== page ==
It's hard to argue with a three-bagger, but here goes nothing.
Back into double digits, Excel Maritime Carriers
After a steady pounding of gut-wrenching headlines (guilty), Fools are no doubt delighted by Excel's headline earnings increase of 236%. Revenue soared to $222 million from $70 million. It sounds fantastic, and under any normal circumstances I would be branding this company the next DryShips
Let's begin by counting backwards from Excel's $118 million profit. If we subtract the $67.8 million relating to amortization of charters acquired with last year's Quintana acquisition, and a $51.5 million non-cash gain from additional amortization adjustments, the resulting picture for Excel's effective profitability leaves me unimpressed. In any event, the boost from these adjustments fails to erase the painful memory of that $335 goodwill writedown that so impaired the prior quarter's result.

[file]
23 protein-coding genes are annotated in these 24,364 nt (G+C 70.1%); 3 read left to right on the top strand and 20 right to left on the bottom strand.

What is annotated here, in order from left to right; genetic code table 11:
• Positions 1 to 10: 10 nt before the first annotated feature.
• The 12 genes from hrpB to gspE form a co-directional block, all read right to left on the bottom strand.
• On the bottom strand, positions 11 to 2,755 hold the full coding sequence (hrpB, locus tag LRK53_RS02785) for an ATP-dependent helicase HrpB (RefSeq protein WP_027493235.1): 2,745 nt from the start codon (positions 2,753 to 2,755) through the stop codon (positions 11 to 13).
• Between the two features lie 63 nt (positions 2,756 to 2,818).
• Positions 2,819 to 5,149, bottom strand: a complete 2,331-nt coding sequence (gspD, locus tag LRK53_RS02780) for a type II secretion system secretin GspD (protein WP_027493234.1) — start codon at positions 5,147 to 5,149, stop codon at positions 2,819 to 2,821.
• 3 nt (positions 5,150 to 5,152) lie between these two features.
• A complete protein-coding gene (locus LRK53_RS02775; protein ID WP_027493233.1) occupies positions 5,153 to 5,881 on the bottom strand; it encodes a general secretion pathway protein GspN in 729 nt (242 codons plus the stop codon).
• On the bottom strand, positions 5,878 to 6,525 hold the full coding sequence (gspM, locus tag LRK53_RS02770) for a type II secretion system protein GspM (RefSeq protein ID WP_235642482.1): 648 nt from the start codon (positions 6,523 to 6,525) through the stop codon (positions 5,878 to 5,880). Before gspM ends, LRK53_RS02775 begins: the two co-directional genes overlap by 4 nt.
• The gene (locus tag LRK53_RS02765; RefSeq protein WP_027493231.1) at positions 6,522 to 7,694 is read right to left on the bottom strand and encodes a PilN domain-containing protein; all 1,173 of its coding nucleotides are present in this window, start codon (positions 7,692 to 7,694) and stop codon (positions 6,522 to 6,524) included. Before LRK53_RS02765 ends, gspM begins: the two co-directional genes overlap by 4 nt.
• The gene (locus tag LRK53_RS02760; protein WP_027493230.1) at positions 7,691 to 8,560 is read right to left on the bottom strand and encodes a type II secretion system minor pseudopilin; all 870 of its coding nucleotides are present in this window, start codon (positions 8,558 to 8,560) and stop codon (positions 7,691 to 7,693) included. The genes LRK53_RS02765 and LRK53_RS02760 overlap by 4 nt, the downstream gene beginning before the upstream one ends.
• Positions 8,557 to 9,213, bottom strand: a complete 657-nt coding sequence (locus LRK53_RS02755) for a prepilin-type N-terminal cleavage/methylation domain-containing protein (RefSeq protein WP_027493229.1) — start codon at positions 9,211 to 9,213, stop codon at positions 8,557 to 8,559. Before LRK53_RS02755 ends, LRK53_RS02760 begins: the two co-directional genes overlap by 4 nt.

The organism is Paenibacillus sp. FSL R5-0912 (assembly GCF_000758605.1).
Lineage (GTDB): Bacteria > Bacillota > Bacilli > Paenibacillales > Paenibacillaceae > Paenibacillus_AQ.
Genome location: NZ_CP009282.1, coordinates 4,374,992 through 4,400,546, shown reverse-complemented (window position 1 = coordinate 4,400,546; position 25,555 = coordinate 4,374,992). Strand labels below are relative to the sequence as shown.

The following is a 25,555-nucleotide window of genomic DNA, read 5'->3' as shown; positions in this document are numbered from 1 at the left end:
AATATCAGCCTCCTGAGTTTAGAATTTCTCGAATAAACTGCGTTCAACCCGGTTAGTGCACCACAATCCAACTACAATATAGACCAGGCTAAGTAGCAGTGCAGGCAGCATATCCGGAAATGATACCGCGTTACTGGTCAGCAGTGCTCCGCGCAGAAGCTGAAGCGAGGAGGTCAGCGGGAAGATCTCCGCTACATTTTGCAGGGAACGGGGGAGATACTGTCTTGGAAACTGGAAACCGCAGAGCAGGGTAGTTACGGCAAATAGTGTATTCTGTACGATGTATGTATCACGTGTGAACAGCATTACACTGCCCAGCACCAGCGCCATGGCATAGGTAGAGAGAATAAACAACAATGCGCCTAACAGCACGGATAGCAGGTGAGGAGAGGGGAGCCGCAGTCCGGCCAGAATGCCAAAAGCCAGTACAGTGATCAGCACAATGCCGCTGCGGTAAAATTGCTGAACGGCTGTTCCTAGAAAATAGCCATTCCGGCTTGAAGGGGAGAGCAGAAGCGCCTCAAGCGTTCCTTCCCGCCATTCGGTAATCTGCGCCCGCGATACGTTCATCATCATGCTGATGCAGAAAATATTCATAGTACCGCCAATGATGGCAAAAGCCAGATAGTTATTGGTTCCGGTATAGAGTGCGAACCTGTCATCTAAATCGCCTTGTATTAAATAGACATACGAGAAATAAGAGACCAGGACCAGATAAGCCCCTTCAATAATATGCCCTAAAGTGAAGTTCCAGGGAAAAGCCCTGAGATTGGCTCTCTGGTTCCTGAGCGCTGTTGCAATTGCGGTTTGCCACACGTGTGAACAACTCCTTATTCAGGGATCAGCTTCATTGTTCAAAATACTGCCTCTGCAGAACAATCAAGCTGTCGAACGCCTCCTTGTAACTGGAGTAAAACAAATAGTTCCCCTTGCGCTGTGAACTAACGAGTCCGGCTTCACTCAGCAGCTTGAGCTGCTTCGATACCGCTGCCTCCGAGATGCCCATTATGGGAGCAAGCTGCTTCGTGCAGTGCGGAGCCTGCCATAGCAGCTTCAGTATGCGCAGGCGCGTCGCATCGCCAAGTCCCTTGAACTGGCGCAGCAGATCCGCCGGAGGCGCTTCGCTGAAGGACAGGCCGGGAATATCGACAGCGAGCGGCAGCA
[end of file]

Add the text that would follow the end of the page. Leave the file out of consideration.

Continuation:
Diving into operations, voyage revenues did 33% increase from the prior year as the fleet grew by leaps and bounds from an average 18 vessels to 47.8 operating . Again, under normal circumstances I would welcome the growth spurt, but with 13 vessels operating at woeful spot market rates, I smell revenue volatility in the air. Adding further uncertainty, Excel is awaiting delivery in 2010 of seven new Capesize vessels, but has inked charter contracts on only two. In contrast, Navios Holdings
Both Excel and DryShips have managed to secure crucial debt covenant waivers to forestall repayment concerns, but their overall debt burdens continue to raise red flags. As Diana Shipping